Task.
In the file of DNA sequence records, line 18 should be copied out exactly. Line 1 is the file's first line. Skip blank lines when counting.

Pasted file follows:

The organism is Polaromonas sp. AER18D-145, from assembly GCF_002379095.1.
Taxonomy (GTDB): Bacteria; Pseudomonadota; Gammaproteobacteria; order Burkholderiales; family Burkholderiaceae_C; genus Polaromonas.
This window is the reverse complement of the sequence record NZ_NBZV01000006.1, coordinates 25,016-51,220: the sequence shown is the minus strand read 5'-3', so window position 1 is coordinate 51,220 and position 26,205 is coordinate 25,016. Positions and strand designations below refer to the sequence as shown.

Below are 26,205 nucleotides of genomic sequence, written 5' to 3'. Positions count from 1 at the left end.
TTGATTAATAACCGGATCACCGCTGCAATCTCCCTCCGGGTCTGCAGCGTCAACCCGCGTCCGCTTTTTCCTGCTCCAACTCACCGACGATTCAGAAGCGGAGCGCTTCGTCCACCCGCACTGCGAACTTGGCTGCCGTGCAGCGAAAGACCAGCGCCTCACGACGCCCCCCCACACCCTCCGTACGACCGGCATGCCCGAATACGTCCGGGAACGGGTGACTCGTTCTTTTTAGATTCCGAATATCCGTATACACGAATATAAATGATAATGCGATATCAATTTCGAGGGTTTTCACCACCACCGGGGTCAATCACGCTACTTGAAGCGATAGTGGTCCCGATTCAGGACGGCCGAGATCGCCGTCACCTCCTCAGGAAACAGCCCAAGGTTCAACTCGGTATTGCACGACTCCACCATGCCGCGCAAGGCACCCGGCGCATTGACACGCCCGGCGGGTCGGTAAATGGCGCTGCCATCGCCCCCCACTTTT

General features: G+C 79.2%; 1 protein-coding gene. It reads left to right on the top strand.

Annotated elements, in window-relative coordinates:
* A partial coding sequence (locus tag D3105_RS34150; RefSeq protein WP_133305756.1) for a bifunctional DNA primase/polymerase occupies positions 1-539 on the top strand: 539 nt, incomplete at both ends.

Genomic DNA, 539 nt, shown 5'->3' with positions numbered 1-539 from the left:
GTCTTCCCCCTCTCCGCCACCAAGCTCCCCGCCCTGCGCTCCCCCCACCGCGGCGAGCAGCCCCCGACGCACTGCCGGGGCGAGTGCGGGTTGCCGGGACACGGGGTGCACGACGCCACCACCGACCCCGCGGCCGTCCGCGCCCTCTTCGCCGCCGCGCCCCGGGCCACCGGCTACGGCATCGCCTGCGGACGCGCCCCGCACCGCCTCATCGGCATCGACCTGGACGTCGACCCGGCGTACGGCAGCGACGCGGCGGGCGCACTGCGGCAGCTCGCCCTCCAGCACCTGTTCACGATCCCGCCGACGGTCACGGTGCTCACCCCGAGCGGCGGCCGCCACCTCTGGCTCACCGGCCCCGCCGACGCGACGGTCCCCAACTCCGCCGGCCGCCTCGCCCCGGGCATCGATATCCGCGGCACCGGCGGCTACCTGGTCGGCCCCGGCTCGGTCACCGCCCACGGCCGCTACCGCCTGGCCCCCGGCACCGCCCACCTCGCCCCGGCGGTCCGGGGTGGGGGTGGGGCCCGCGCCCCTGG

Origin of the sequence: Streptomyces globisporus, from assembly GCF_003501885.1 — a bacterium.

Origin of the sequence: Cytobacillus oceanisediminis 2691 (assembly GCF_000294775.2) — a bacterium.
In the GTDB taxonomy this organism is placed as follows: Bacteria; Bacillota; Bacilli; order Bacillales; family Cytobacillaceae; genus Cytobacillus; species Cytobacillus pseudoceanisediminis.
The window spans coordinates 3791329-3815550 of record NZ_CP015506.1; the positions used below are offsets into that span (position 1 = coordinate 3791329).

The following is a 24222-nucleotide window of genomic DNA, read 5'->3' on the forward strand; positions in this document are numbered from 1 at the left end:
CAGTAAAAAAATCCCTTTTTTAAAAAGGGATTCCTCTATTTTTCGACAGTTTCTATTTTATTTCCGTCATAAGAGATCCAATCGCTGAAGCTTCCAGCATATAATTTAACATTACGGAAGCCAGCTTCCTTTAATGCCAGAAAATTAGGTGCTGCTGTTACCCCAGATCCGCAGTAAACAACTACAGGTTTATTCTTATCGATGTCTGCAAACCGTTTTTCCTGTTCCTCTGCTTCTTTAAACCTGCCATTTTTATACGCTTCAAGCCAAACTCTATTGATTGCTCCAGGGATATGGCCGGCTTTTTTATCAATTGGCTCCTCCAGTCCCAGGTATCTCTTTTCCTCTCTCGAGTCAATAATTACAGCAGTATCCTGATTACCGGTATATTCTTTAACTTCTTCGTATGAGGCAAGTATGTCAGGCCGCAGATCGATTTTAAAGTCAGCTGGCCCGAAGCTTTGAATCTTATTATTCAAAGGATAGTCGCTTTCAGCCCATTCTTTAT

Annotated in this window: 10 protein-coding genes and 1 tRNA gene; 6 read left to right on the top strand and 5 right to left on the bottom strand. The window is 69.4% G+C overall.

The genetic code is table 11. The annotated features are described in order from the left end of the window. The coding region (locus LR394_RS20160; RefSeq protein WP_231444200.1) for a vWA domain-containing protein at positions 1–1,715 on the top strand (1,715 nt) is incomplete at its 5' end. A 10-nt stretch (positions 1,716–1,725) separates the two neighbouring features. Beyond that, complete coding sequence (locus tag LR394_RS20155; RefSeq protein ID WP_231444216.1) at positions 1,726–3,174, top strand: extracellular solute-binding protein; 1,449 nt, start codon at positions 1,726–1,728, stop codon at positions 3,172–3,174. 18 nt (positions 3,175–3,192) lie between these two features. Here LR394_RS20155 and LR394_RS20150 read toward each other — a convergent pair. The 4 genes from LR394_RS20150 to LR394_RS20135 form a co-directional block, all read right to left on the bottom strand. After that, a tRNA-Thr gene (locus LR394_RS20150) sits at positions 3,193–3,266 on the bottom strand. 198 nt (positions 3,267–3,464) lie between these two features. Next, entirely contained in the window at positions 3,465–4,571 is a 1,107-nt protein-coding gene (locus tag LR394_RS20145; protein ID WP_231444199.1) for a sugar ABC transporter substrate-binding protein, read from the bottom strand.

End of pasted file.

The genetic code is table 11. The annotated features are described in order from the left end of the window. The coding region (locus LR394_RS20160; RefSeq protein WP_231444200.1) for a vWA domain-containing protein at positions 1–1,715 on the top strand (1,715 nt) is incomplete at its 5' end. A 10-nt stretch (positions 1,716–1,725) separates the two neighbouring features. Beyond that, complete coding sequence (locus tag LR394_RS20155; RefSeq protein ID WP_231444216.1) at positions 1,726–3,174, top strand: extracellular solute-binding protein; 1,449 nt, start codon at positions 1,726–1,728, stop codon at positions 3,172–3,174. 18 nt (positions 3,175–3,192) lie between these two features. Here LR394_RS20155 and LR394_RS20150 read toward each other — a convergent pair. The 4 genes from LR394_RS20150 to LR394_RS20135 form a co-directional block, all read right to left on the bottom strand. After that, a tRNA-Thr gene (locus LR394_RS20150) sits at positions 3,193–3,266 on the bottom strand. 198 nt (positions 3,267–3,464) lie between these two features. Next, entirely contained in the window at positions 3,465–4,571 is a 1,107-nt protein-coding gene (locus tag LR394_RS20145; protein ID WP_231444199.1) for a sugar ABC transporter substrate-binding protein, read from the bottom strand.